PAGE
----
Coastal Walking in Dunwich & Southwold

Dunwich HeathLast month MiMi and I were in Suffolk on the East Coast of England, looking for sea-breeze walks and rural culture.  We stayed at the Ship Inn, Dunwich – about 8-miles from Southwold.

Walk from Southwold to Walberswick & back, via the foot ferry – about 1 1/2-hours

From Southwold
Southwold FerryWe parked opposite the seafood restaurant shacks along the end of Ferry Road, Southwold-side of the River Blythe, and crossed the river mouth to Walberswick. This little 12-seater ferry is rowed by a burley Scot and licensed as a regular service.  At Walberswick, footpaths run along the river bank to an old footbridge about half-an hour away. If you have time call in at the nearby Bell Inn. The Southwold path on the way back passes the Sailing Club Pub, and I’d recommend local seafood at one of the little eateries further along.

Southwold
Sole Bay Inn, SouthwoldSouthwold itself is a magical little town I used to visit regularly. Slightly spoilt by affluent Londoners seeking romance by the sea. Prices there have gone through the roof with beach huts selling for over £50,000 and the cheapest B&Bs charging £90 a night.

However, £3.40 for a pint of Adnams at the Sole Bay Inn, below the lighthouse and right opposite the brewery, is well worth it.  If you’re sick of pub food, take fish & chips from the shop on the main road to a bench in the nearby churchyard. Careful feeding the seagulls though, as they’re over-tame.

Circular Walk from the ancient city of Dunwich to Minsmere & back – about 4 1/2-hours

Dunwich
The Ship DunwichDunwich is a tiny coastal village, all that remains of the capital of the East Angles Kingdom. The  Domesday Book of 1086 records it as one of the tenth largest cities in England with a population of  around 3,000. It became a thriving international port, similar in size to 14th-century London, where it sent two members to parliament.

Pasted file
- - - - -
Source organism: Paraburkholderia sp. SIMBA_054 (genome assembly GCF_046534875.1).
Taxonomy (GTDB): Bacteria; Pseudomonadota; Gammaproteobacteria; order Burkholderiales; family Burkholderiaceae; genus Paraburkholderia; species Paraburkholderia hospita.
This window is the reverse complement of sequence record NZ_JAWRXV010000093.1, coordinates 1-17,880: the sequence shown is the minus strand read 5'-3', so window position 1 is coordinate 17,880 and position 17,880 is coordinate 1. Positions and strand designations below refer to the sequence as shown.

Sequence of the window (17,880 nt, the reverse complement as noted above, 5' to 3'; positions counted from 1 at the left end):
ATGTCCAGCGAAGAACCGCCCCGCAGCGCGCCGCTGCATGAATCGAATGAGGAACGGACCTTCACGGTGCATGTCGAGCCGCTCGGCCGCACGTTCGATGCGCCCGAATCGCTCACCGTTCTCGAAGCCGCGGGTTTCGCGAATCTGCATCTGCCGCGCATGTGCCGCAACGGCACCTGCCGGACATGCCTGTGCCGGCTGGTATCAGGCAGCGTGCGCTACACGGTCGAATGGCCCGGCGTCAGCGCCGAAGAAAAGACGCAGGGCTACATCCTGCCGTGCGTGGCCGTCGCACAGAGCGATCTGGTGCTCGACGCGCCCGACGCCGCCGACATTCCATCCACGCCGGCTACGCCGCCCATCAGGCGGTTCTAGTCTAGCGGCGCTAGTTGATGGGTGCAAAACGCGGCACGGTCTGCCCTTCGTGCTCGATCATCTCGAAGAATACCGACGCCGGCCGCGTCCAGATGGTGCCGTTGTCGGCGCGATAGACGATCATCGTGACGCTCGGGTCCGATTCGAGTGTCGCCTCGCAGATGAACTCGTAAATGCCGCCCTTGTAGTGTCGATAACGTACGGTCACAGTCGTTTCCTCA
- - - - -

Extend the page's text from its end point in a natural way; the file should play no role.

Its decline began in 1286 when a storm hit the East Anglian coast bringing the sea inland, with further winter erosion gradually reducing the population to under 100 today.  Only one church remains, moved inland in the early 20-centry. A popular local legend tells of bells that can still be heard from the other seven churches lost beneath the waves. Don’t miss the excellent Dunwich Museum with a model of how the city once was, and the car park beach cafe serves home-made food all year.

Start from Dunwich
Nigel at Dunwich HeathFrom Dunwich’s 17th-century Ship Inn, follow the footpath on the left just past the bend on the Minsmere Road (by the pub) to the cliff top. Thirty-five-years ago I used to drive up this trail and camp on the cliff.  It’s impossible to get any vehicle up now.  Several yards of the cliff have been lost to erosion, but there’s still space to safely pitch a small tent.

Turn right past the remains of a 13th-century Franciscan priory, and follow the trail inland onto Dunwich Heath. It’s hard to avoid country roads part of the way, but at least the majority of the route is along footpaths.